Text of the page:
Tuesday, January 21, 2014

#3 [2014-CBR6] "Last Man in Tower" by Aravind Adiga

"In the old days, if a builder had a problem, that problem would end up in pieces in the wet concrete: it became part of the building it had tried to obstruct. A bit of calcium was good for the foundations. But those days were gone: the lawless days of the 1980s and '90s." (321)

The White Tiger was one of my favorite books of the year when I read it back in 2008. For that reason, I knew I would have to eventually get around to reading Last Man in Tower (2011) by Aravind Adiga. Last Man in Tower is Adiga's second novel, which also takes place in contemporary India and encompasses the major changes taking place as money rolls in to such a large and dynamic country.

I appreciated that Last Man in Tower was a good book. And it's definitely one that sticks with you and makes you think. However, it didn't draw me in or awe me as The White Tiger had done. Perhaps it's unfair to expect so much all over again, but even though I'm glad I read it, I didn't feel as connected to the characters or their situation.

Mumbai, India is a vibrant city, pulsing with the new life that arrives every day from rural India as well as the influx from continued development and economic growth. Slums are overflowing and land is more scarce and more expensive every minute. Shah, a man of wealth, business, and questionable morals, offers the owners of "Tower A" and "Tower B" an extraordinary sum of money for them to move out so he can build a brand new, luxury building on the site. Many residents are thrilled with their luck at receiving more money than they could have dreamed of and begin to plan what they are going to buy with their riches. There are, however, a couple of residents who balk at the offer. Mrs. Rego is a social worker who helps people living in the slums. She has had people betray her in the past and is reluctant to believe in this too-good-to-be-true offer. Mr. and Mrs. Pinto are elderly and Mrs. Pinto, who is blind, is afraid of losing her way around a new home. On the other side are residents desperate to get the money and improve their lives. Masterji is a retired school teacher; he is someone who is loyal, noble, stubborn, and clueless all at once, and he does not want to move and lose the memories of his late wife and daughter.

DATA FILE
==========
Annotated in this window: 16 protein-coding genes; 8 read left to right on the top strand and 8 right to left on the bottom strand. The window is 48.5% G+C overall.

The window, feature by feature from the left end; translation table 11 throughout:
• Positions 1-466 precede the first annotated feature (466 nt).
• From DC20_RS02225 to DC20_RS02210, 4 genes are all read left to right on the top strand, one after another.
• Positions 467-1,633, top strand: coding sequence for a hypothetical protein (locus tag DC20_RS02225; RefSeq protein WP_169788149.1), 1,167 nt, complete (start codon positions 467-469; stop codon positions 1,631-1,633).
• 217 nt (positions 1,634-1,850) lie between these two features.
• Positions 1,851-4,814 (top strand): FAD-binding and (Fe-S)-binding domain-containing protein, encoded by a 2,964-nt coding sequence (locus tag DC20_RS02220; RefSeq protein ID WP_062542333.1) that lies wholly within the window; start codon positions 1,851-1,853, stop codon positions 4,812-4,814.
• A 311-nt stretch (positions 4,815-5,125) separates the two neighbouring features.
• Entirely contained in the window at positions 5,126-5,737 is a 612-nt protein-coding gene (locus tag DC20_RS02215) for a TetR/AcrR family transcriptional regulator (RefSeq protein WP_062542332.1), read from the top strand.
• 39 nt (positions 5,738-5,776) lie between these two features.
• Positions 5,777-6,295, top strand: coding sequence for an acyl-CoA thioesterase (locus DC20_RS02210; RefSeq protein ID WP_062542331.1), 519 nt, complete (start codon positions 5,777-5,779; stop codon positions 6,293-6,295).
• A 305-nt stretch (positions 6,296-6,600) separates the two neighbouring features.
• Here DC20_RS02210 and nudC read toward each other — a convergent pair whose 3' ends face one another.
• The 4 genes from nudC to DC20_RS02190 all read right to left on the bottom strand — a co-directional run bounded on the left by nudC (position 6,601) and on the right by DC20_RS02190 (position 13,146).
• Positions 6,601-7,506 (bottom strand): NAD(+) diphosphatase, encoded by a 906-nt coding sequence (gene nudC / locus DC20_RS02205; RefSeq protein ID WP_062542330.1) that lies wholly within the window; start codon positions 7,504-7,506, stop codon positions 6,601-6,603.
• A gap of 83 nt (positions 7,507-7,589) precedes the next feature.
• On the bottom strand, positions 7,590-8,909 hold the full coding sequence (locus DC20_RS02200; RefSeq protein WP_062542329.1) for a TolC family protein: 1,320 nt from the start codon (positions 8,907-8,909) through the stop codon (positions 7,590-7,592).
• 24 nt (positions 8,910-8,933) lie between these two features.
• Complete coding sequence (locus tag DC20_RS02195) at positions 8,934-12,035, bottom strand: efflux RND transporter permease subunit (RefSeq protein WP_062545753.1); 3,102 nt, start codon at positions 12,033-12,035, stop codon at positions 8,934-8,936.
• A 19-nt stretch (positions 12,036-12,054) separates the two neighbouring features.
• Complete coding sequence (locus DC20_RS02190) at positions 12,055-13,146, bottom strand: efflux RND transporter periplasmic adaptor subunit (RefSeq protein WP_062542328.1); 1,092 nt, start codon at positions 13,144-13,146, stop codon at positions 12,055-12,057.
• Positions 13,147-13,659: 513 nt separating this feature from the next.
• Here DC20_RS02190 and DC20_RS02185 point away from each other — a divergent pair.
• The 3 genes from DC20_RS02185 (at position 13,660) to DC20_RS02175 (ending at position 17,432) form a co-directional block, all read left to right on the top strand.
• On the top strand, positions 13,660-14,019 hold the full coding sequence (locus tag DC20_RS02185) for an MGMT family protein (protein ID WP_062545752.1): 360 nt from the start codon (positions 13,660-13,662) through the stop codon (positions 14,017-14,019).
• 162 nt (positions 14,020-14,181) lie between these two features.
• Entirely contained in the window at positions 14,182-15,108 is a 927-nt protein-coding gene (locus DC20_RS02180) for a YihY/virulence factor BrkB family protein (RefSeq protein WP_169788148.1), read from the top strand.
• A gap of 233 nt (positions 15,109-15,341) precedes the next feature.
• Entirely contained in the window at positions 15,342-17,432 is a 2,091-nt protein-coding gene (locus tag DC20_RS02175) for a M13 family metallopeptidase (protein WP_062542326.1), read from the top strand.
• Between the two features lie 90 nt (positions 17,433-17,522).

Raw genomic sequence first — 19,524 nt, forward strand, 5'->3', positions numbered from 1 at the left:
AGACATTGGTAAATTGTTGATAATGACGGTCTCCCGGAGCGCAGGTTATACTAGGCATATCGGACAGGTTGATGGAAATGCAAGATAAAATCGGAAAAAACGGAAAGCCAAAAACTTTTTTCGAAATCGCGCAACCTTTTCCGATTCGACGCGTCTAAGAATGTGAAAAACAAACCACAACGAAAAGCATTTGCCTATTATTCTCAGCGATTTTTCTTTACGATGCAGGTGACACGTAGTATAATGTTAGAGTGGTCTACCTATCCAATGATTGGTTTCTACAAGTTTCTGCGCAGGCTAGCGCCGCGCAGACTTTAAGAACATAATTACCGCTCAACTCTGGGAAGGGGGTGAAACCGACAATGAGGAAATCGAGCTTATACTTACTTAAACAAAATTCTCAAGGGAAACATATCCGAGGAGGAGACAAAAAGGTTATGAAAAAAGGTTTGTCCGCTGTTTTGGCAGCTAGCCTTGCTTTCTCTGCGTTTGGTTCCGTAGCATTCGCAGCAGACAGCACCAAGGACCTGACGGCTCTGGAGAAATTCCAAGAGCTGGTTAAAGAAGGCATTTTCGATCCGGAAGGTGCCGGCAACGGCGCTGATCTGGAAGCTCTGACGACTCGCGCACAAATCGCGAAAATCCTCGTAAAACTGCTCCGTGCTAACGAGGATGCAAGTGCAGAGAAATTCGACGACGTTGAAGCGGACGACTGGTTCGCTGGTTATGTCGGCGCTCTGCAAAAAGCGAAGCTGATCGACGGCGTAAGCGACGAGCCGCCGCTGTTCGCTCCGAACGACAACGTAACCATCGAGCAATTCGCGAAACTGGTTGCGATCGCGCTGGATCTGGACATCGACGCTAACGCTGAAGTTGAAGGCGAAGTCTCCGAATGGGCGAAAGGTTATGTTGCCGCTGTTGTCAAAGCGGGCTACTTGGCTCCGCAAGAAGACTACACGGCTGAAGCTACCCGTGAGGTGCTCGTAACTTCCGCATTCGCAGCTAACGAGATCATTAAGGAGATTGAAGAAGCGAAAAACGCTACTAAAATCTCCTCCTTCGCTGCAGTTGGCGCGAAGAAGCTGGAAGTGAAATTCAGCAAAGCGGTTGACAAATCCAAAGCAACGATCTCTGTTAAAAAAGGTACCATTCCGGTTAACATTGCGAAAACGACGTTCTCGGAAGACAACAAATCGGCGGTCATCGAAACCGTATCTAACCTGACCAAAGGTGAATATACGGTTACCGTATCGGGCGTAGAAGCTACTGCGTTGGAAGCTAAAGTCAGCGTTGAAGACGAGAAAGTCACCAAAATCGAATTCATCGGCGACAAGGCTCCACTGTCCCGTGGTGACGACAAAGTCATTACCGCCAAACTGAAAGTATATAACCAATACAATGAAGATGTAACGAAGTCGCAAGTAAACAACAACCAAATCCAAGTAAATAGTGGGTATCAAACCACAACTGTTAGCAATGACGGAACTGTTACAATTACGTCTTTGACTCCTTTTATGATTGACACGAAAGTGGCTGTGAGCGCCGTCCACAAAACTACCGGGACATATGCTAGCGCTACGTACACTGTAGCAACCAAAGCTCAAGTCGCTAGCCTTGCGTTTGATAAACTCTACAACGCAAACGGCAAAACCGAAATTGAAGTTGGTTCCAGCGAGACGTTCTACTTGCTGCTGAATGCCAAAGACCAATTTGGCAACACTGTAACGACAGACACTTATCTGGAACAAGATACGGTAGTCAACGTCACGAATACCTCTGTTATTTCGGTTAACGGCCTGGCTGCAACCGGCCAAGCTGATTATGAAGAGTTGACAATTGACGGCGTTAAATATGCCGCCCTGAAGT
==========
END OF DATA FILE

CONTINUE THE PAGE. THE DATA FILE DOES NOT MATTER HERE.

So...this is about what happens when neighbors stop being polite, and start being real--ly selfish and mean to each other. Adiga is good at creating a sense of suspenseful dread. As soon as I hit the halfway mark, I was constantly thinking, "please don't do that, please don't do that," even as I appreciated why the characters were acting as they did. There is an impressive layering and complexity to the characters--they all have both good and bad characteristics. I think I expected the wealthy builder to be the "bad guy" in this book, and although he is not great, it seemed that every character was capable of evil given the right motivations. "'Man is like a goat tied to a pole.' Meaning, all of us have some free will but not too much. One shouldn't judge oneself harshly." (51) Perhaps what was most disturbing was to see how easily people could turn on each other, turn a blind eye to others' wrongs, and then justify it to themselves.

Adiga also ties the fate of Tower A together with the fate of Mumbai and probably India as a whole. "All of Bombay was created like this: through the desire of junk and landfill, on which the reclaimed city sits, to become something better. In this way, they all emerged: fish, birds, the leopards of Borivali, even the starlets and super-models of Bandra." (162) Mumbai itself is being torn down and rebuilt and renewed, and although the redevelopment seems unavoidable, it is not clear that it is always a good thing. It certainly isn't a good thing for the people forced out of their homes in the slums, the Tower A cleaning woman losing her job ("Her life was a hard one. She had married a pair of muscled arms that drifted into and out of her life, leaving bruises and a child." 156), or Masterji who is tied up in the past.

With all this fascinating stuff going on, you might wonder why I didn't like this book as much as The White Tiger, and I did have some problems with it. Instead of just one main character that you follow throughout his life, Last Man in Tower is more of an ensemble with at least ten major characters that we learn about throughout the book. Sometimes details are thrown in near the middle of the novel, while some characters are virtually ignored until near the end. The narrative jumped around so much, especially in the first half of the book, that I had a hard time connecting to anyone. As soon as I got involved with a person's story, Adiga moved on. I also had a hard time understanding Masterji's motivation for refusing to move. Reasons floated up but it wasn't clear which was motivating him or if he even knew why he was being so stubborn. Although this ambiguity makes for some interesting thoughts and discussion afterwards, it could be frustrating to read. I'd still recommend it, especially if you have an interest in India, but I'd start with The White Tiger first.

No comments: